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Optical Sensors Based on WGM Could Be Used for IoT

Photonics Handbook
Researchers at Washington University in St. Louis have used a wireless photonic sensor with a whispering-gallery-mode (WGM) architecture to record environmental data. The photonic sensors recorded air temperature in real time, achieving results comparable to those achieved by a commercial thermometer with a Bluetooth connection. The miniature WGM-based sensors could provide the IoT with highly sensitive, flexible sensing technology.

The node in the photonic sensor network is monitored by a customized iOS application that controls the remote system and collects and analyzes sensing signals. The iOS application can also monitor the spectral properties of the sensors in real time. The architecture of the sensor node consists of a sensing module, a microcontroller, a Wi-Fi unit, and a power supply.

“We developed a smartphone app to control the sensing system over Wi-Fi,” professor Lan Yang said. “By connecting the sensor system to the internet, we can realize real-time remote control of the system.”

The team was able to miniaturize bulky laboratory measurement systems. The mainboard of the WGM sensor, which integrates the system’s architecture, is just 127 x 67 mm (about 5 x 2.5 in.). The sensor, which is made of glass and is the size of one human hair, is connected to the mainboard by a single optical fiber.

“Thanks to their small size, the capability and flexibility of wireless photonic sensors can be improved by making them mobile,” Yang said.

In the sensor, light propagates along the circular rim of a structure like a sphere via continuous, total internal reflection, and light rotates inside the circular rim. Light waves detect environmental changes, such as changes in temperature and humidity.

A laser is used to probe the sensor. Light coupled out of the sensor is sent to a photodetector with a transmission amplifier. A processor controls peripherals including the laser current drive, monitoring circuit, thermoelectric cooler, and Wi-Fi unit.

The photonic sensors recorded data during the spring of 2017 under two scenarios: one was a real-time measurement of air temperature over a 12-hour period, and the other was an aerial mapping of temperature distribution with a sensor mounted on a drone in a St. Louis city park. When the drone flew from one measurement location to others, the resonance frequency of the WGM sensor shifted in response to temperature variations.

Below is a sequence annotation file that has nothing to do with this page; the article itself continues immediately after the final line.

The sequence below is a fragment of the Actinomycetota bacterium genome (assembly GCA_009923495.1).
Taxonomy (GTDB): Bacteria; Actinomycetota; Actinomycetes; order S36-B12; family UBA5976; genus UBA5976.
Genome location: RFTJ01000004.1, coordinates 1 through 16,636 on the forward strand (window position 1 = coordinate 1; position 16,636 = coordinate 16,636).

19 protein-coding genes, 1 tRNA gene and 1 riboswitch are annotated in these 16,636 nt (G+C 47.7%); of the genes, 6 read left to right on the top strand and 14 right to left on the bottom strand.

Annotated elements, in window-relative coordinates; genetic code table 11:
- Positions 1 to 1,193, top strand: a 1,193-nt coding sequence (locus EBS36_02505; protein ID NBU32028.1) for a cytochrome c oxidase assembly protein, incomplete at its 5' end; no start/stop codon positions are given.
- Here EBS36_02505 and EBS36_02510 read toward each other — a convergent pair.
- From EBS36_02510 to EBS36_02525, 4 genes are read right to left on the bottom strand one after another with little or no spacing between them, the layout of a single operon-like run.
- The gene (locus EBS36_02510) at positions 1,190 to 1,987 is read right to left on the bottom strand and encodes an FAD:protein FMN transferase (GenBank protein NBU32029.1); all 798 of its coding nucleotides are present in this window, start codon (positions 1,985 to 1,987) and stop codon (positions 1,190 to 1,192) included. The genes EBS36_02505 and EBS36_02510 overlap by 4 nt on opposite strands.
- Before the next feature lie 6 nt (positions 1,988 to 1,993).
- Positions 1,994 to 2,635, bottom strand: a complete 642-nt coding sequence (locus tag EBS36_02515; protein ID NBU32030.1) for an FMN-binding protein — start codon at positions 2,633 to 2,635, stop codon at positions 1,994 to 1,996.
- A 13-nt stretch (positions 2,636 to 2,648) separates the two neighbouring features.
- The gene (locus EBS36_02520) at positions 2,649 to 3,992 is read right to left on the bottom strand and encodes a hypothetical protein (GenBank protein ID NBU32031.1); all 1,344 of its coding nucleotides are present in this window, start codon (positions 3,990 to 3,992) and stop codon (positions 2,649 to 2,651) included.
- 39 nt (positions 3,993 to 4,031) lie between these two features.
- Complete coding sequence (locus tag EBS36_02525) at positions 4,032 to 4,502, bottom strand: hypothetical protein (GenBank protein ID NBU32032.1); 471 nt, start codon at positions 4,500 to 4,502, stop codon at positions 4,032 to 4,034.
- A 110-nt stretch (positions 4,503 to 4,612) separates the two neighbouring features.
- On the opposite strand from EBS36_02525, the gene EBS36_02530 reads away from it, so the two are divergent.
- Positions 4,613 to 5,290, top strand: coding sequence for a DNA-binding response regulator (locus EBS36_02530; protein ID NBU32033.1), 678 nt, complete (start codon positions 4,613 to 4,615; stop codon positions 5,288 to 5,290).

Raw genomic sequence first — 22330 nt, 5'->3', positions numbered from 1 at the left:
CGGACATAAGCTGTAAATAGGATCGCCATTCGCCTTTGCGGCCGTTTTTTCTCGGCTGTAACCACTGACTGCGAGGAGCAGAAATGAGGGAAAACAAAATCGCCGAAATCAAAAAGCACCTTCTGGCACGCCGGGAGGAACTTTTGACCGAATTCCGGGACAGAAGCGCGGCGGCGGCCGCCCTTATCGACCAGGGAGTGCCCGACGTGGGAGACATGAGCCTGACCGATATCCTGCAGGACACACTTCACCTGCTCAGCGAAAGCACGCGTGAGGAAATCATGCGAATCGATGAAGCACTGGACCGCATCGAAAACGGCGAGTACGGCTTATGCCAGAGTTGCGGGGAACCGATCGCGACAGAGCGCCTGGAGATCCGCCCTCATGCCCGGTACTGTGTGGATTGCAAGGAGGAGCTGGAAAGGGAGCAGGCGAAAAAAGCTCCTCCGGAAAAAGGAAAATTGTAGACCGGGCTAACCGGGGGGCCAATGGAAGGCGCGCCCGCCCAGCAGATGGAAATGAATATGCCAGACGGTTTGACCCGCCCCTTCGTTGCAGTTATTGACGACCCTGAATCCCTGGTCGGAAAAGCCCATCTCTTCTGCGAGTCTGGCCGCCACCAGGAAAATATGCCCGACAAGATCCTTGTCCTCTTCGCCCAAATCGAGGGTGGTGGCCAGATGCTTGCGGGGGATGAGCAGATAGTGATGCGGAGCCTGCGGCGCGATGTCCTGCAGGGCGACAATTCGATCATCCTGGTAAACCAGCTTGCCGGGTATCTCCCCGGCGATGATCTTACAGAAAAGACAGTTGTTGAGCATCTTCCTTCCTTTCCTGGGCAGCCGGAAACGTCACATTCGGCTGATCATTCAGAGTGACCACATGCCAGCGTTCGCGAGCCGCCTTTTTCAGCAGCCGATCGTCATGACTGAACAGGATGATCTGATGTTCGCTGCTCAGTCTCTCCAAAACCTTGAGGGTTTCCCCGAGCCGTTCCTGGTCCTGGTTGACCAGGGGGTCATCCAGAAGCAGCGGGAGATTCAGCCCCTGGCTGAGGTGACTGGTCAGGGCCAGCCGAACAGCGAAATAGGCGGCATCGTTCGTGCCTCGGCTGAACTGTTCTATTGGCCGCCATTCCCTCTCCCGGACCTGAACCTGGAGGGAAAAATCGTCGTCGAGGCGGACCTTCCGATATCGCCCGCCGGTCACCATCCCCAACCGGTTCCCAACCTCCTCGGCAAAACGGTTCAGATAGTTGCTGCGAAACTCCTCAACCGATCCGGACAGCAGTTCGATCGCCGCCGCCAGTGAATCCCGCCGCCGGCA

“The measurements matched well with results from the commercial thermometer,” Yang said. “The successful demonstrations show the potential applications of our wireless WGM sensor in the IoT. There are numerous promising sensing applications possible with WGM technology, including magnetic, acoustic, environmental, and medical sensing.”

Wireless sensors based on electronics can be hampered by electromagnetic interference, such as audio or visual signals caused by low-flying planes. Yang said that in contrast, optical sensors are immune to electromagnetic interference, and can therefore provide an advantage over electronic sensors in harsh environments.

“Optical sensors based on resonators show small footprints, extreme sensitivity and a number of functionalities, all of which lend capability and flexibility to wireless sensors,” Yang said. “Our work could pave the way to large-scale application of WGM sensors throughout the internet.”

The research was published in Light Science & Applications (doi:10.1038/s41377-018-0063-4).


A team led by Lan Yang, professor of engineering and applied science at Washington University in St. Louis, has made two successful measurements using a photonics-based wireless sensor. The sensor, which belongs to a category called whispering-gallery-mode resonators, is not subject to electromagnetic interference. Photonic sensors are smaller and generally more flexible than the currently electronics-based technology. Courtesy of Washington University in St. Louis.

Washington University in St. LouisResearch & TechnologyeducationAmericasWGMwhispering gallery modeInternet of ThingsIOTphotonic sensorsSensors & DetectorsPrecision agricultureSmart Citiesenvironmentwireless optical sensors

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